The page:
Meanwhile Merle had swung open the gate and now she pushed the girls aside. Lily stumbled against her friends and the stinger missed them. Instead it struck Merle’s leg and went straight through her shin. The scorpion twisted the stinger and Merle screamed in agony.
“I have missed watching death,” clicked Katrina, twisting her stinger again to increase Merle’s torture.
Merle’s face warped in anguish. Lily was mesmerised by how the scorpion gained pleasure from Merle’s suffering.
Olivia was quicker to react. She nimbly stepped to the side and in one swift movement swung Mistlematch at Katrina’s tail and sliced the end off. The stinger and a chunk of tail stuck horribly out of Merle’s leg and she crumpled to the ground.
Katrina staggered back down the tunnel with a clicking scream of pain.
Everything was happening so fast Lily found events difficult to absorb.
The self-flaming torch had been rolling on the ground but now it settled in one place. Because its light no longer flickered erratically around the tunnel, the Crawlers gained confidence. With a flick of tongues they continued their advance across the ceiling. The lead pair dropped to the ground with a heavy thud. The tunnel was only wide enough for two Crawlers to attack at a time and the pair crouched and raised their spines.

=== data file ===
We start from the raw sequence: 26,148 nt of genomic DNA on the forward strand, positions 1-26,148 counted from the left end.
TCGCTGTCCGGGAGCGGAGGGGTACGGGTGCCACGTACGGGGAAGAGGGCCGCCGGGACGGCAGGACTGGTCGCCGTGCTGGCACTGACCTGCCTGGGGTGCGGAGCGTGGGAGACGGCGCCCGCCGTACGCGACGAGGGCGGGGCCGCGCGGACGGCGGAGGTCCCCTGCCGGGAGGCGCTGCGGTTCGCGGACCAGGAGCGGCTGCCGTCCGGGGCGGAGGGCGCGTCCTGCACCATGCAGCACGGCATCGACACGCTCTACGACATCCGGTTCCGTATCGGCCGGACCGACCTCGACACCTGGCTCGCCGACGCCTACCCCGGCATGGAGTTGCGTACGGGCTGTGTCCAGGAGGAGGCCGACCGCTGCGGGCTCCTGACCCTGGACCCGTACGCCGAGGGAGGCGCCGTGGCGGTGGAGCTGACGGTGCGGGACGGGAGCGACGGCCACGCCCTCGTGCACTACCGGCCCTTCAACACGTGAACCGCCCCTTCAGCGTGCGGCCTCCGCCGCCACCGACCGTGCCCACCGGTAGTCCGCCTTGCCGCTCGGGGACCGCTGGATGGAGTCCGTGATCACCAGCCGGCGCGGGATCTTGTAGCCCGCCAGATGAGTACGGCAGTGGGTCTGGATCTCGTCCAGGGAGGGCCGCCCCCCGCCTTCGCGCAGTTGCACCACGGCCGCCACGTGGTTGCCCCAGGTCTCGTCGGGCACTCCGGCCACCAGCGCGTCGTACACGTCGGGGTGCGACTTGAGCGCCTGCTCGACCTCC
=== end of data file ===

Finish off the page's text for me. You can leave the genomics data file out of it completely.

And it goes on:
Olivia stood bravely between the Crawlers and the girls. She was shorter than the long beasts, each with six muscular legs, so it was a horribly mismatched fight. She prepared for battle by raising her dagger and standing sideways. By adopting that stance she became a more narrow target.
“This should be amusing,” hissed the Crawler on the left.
Olivia wasn’t intimidated. “Let’s see how amused you are when I slice your tongue off.”
“Do your best,” goaded the Crawler on the right, stepping forward and sticking out its forked tongue. It was an invitation for a free dagger swipe.
Sensing a trick, Olivia stepped back in confusion.
While Olivia stood, unsure what to do, Rose and Lily grabbed Merle beneath the arms and dragged her back through the open gate. They needed Olivia to step back a few metres to join them, then they could slam the gate shut and separate themselves from the advancing Crawlers.
“RUN BACK HERE,” shouted Rose.
But Olivia didn’t run back.
Instead she moved forward. She was going to attack the Crawlers. By doing so she would get herself killed. In that instant all the prophecies became clear. The blood will spill of someone dear referred to Olivia. The one to die applied to her too. Olivia was going to sacrifice herself so the other two could survive.
“NOO,” screamed Lily.
Sweet funny Olivia, the bumbling puppy who loved everyone except dogs. She wasn’t the brightest girl but she had a heart of gold. Lily longed to touch her and hug her and hear one of her funny jokes once more before she died. Lily wished her own heart could stretch out and scoop up her beautiful friend and magically drag her to safety.
But of course it couldn’t.
All Lily could do was watch Olivia continue her inescapable advance towards her destiny.